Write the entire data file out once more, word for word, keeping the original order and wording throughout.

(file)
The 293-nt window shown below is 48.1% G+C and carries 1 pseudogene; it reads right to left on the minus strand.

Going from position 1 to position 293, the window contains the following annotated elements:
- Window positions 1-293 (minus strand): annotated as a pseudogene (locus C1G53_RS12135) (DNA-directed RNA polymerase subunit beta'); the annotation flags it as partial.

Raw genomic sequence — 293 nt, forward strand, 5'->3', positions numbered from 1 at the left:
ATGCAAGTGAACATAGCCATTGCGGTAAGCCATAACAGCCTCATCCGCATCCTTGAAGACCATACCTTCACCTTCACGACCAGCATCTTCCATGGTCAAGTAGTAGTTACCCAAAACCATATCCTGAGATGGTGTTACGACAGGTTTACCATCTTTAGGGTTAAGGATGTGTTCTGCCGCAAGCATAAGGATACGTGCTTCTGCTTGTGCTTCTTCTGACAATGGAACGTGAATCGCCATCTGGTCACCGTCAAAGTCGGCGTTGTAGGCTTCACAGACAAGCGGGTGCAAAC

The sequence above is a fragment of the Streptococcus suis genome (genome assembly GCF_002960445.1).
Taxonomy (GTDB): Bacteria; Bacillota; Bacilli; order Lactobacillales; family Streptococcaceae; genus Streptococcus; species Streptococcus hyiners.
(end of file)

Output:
The 293-nt window shown below is 48.1% G+C and carries 1 pseudogene; it reads right to left on the minus strand.

Going from position 1 to position 293, the window contains the following annotated elements:
- Window positions 1-293 (minus strand): annotated as a pseudogene (locus C1G53_RS12135) (DNA-directed RNA polymerase subunit beta'); the annotation flags it as partial.

Raw genomic sequence — 293 nt, forward strand, 5'->3', positions numbered from 1 at the left:
ATGCAAGTGAACATAGCCATTGCGGTAAGCCATAACAGCCTCATCCGCATCCTTGAAGACCATACCTTCACCTTCACGACCAGCATCTTCCATGGTCAAGTAGTAGTTACCCAAAACCATATCCTGAGATGGTGTTACGACAGGTTTACCATCTTTAGGGTTAAGGATGTGTTCTGCCGCAAGCATAAGGATACGTGCTTCTGCTTGTGCTTCTTCTGACAATGGAACGTGAATCGCCATCTGGTCACCGTCAAAGTCGGCGTTGTAGGCTTCACAGACAAGCGGGTGCAAAC

The sequence above is a fragment of the Streptococcus suis genome (genome assembly GCF_002960445.1).
Taxonomy (GTDB): Bacteria; Bacillota; Bacilli; order Lactobacillales; family Streptococcaceae; genus Streptococcus; species Streptococcus hyiners.